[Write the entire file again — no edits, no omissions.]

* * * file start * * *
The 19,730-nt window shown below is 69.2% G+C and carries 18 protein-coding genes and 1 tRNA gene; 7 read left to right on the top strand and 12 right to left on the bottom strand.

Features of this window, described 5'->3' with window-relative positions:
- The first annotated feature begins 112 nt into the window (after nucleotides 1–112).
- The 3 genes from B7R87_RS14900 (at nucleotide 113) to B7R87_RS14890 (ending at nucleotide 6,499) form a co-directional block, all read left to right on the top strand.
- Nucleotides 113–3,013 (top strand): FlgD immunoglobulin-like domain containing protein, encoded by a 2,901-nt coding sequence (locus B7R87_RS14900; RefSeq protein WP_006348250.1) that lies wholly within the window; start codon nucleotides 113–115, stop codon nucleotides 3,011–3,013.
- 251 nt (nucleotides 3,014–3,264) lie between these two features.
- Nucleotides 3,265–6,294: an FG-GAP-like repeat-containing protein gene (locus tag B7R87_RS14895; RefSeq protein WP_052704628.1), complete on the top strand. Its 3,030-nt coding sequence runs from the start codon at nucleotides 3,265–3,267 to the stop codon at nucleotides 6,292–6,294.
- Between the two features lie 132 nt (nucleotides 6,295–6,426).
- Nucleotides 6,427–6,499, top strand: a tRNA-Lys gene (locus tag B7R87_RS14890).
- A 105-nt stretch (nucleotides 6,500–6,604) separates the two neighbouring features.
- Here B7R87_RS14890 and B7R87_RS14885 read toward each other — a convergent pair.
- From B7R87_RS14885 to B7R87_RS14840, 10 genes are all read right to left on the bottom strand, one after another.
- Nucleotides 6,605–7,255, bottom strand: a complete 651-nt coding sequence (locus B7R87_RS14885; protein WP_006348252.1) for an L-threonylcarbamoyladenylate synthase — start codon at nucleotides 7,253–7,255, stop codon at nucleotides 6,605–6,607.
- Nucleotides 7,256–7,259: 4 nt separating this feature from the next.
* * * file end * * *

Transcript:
The 19,730-nt window shown below is 69.2% G+C and carries 18 protein-coding genes and 1 tRNA gene; 7 read left to right on the top strand and 12 right to left on the bottom strand.

Features of this window, described 5'->3' with window-relative positions:
- The first annotated feature begins 112 nt into the window (after nucleotides 1–112).
- The 3 genes from B7R87_RS14900 (at nucleotide 113) to B7R87_RS14890 (ending at nucleotide 6,499) form a co-directional block, all read left to right on the top strand.
- Nucleotides 113–3,013 (top strand): FlgD immunoglobulin-like domain containing protein, encoded by a 2,901-nt coding sequence (locus B7R87_RS14900; RefSeq protein WP_006348250.1) that lies wholly within the window; start codon nucleotides 113–115, stop codon nucleotides 3,011–3,013.
- 251 nt (nucleotides 3,014–3,264) lie between these two features.
- Nucleotides 3,265–6,294: an FG-GAP-like repeat-containing protein gene (locus tag B7R87_RS14895; RefSeq protein WP_052704628.1), complete on the top strand. Its 3,030-nt coding sequence runs from the start codon at nucleotides 3,265–3,267 to the stop codon at nucleotides 6,292–6,294.
- Between the two features lie 132 nt (nucleotides 6,295–6,426).
- Nucleotides 6,427–6,499, top strand: a tRNA-Lys gene (locus tag B7R87_RS14890).
- A 105-nt stretch (nucleotides 6,500–6,604) separates the two neighbouring features.
- Here B7R87_RS14890 and B7R87_RS14885 read toward each other — a convergent pair.
- From B7R87_RS14885 to B7R87_RS14840, 10 genes are all read right to left on the bottom strand, one after another.
- Nucleotides 6,605–7,255, bottom strand: a complete 651-nt coding sequence (locus B7R87_RS14885; protein WP_006348252.1) for an L-threonylcarbamoyladenylate synthase — start codon at nucleotides 7,253–7,255, stop codon at nucleotides 6,605–6,607.
- Nucleotides 7,256–7,259: 4 nt separating this feature from the next.